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That seems like it fits that whole impact player criteria, doesn't it?

Millsap isn't the stretch 4 that most analysts tend to think Houston is targeting. He has the ability to make plays on the perimeter (40.5 three-point percentage this season), but that's hardly his calling card (1.9 three-point attempts per game).

But the Rockets don't necessarily need a perimeter-oriented big. They just need someone capable of stretching the defense far enough to keep driving lanes open and leave Howard with room to navigate.

Millsap is more than comfortable living in the mid-range area. Nearly 47 percent of his field-goal attempts have come outside of eight feet from the basket.

And unlike some of those stretch bigs, Millsap's a force on the glass (8.7 rebounds per 36 minutes) and a positive presence at the defensive end.

So, why would Atlanta want to get rid of him?

Because he might not be the ideal running mate for Al Horford.

Both players are a bit undersized for their positions. The Eastern Conference might not have a lot of talent, but it does boast some formidable frontcourts.

If the Rockets go searching for best player available and the Hawks want to do Horford a favor, this is a trade that both parties should consider.


Dallas Mavericks

Rockets fans, if you're searching for a sexy trade package, now's a good time to look away.

In fact, if you listen closely enough, you might hear the wind escaping from Morey's sails as we speak. They were a bit overly inflated to begin with.

As one executive told CBS Sports' Ken Berger, Houston's asking price for Asik so far has been "delusional." MSG Network's Alan Hahn seemed to validate that notion when he reported that Houston was demanding "two first round picks" in return.

That price-point could finally be coming down:

Still, could it wind up falling low enough for Dallas to get in the mix? At last check, the Mavericks are still on the outside looking in:

But that's hardly a reason to close communications. If anything, it's extra incentive to keep pushing a package of Shawn Marion and rookie Shane Larkin.

Both could have value in Houston, although for different reasons.

The 35-year-old Marion lost his All-Star touch awhile ago. But he still has the offensive versatility that Houston wants and the defensive ability that it needs.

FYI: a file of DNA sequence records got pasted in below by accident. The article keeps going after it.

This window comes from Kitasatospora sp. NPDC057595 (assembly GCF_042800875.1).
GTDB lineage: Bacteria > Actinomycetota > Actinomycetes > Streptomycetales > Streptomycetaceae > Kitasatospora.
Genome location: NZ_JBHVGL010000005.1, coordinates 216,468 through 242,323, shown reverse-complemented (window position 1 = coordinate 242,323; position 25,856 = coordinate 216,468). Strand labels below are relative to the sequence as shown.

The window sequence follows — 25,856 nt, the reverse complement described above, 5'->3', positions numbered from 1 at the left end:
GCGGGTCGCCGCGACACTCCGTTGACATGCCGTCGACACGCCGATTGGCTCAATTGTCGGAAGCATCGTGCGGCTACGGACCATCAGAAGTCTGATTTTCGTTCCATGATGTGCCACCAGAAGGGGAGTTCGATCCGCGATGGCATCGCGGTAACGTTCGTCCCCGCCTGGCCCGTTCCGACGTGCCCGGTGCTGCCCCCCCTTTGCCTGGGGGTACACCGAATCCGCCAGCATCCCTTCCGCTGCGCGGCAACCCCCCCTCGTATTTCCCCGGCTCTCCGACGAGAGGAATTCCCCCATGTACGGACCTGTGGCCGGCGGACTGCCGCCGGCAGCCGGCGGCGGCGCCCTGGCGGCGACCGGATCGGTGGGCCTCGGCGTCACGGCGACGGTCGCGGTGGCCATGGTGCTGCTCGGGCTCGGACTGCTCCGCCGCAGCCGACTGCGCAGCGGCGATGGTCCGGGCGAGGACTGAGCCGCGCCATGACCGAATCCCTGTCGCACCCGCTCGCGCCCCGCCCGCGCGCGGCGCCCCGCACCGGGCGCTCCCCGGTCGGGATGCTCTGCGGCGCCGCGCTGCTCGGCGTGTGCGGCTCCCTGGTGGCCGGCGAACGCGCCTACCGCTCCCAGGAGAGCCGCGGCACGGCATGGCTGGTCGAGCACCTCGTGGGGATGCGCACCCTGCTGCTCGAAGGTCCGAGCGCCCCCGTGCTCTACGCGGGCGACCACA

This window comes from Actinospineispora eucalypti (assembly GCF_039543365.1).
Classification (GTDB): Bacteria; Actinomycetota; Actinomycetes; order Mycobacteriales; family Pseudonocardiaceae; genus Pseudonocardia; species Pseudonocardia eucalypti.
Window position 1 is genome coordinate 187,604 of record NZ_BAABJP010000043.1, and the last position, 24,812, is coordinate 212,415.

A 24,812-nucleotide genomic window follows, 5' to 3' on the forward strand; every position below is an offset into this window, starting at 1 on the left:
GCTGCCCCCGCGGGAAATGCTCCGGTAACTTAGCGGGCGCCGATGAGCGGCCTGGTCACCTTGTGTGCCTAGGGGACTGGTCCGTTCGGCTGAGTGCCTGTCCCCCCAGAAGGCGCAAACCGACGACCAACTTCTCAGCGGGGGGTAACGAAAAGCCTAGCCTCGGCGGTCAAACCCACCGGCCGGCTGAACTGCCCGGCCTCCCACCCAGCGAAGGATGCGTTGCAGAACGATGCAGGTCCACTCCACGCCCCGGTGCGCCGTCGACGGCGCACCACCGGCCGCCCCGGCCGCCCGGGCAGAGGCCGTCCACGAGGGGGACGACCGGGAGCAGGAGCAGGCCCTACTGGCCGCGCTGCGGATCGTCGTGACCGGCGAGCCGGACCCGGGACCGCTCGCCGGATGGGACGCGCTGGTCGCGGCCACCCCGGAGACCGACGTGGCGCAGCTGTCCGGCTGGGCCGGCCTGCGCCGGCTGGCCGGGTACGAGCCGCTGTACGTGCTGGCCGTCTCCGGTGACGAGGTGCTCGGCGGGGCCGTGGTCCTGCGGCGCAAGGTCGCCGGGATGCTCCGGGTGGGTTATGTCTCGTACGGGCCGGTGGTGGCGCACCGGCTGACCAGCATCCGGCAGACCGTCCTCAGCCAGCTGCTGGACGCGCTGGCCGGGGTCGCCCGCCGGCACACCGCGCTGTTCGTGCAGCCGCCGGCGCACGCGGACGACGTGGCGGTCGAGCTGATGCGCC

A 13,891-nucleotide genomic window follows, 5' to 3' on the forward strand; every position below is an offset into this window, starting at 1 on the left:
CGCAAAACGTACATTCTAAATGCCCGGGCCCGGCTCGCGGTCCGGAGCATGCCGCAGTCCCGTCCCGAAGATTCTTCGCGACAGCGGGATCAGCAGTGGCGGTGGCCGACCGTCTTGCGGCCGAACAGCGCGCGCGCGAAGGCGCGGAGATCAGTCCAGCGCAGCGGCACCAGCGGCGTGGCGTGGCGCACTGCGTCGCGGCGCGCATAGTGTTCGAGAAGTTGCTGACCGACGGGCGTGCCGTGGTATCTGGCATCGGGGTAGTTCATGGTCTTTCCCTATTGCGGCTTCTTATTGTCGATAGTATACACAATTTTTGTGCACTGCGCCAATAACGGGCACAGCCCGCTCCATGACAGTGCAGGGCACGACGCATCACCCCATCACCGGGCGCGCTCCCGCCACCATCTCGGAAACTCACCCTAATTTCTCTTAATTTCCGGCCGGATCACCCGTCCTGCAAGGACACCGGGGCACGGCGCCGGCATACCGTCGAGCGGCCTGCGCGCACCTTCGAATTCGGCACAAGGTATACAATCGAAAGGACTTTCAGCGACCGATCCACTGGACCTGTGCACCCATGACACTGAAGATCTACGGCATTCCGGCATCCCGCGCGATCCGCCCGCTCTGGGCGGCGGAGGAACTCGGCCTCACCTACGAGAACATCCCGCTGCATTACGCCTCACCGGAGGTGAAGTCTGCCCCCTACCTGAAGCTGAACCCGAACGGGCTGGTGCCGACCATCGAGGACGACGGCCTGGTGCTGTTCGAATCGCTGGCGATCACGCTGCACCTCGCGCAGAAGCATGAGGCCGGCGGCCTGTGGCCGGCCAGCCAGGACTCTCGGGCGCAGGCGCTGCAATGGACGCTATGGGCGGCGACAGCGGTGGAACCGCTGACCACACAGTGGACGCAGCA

He can defend either forward spot and would give McHale some pretty intriguing small-ball options. Marion's an active rebounder (8.0 per 36 minutes), an energetic defender (1.4 steals, 0.9 blocks) and still good for 11.6 points a night.

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He plays a lot like Houston's current starting 4, Terrence Jones, only he comes without the risk-reward factor of the 21-year-old. He'd also come with an expiring $9.3 million deal, giving Morey further flexibility to exploit.

Larkin doesn't fill a need as the Rockets already have a glut of point guards, but he'd be yet another trip chip in Morey's collection.

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Asik, meanwhile, could man the Mavericks middle from day one. He's a steep upgrade over current starting center Samuel Dalembert, who's best suited for a reserve role at this stage of his career.

Asik is the rim protector that Dirk Nowitzki needs, and the crashing pick-and-roll man that both Monta Ellis and Jose Calderon could use.

Again, Houston will have to keep slapping clearance tags on Asik to make Dallas a realistic landing spot, but the Mavericks should stay ready in case the right moment arises.

Asik has value. Size always comes with a premium.

But it just doesn't seem that he'll command the kind of package the Rockets are after. That's why all of these teams should keep their fingers crossed, their phones on and wait for Morey to accept what feels like the inevitable.


*Unless otherwise noted, statistics used courtesy of and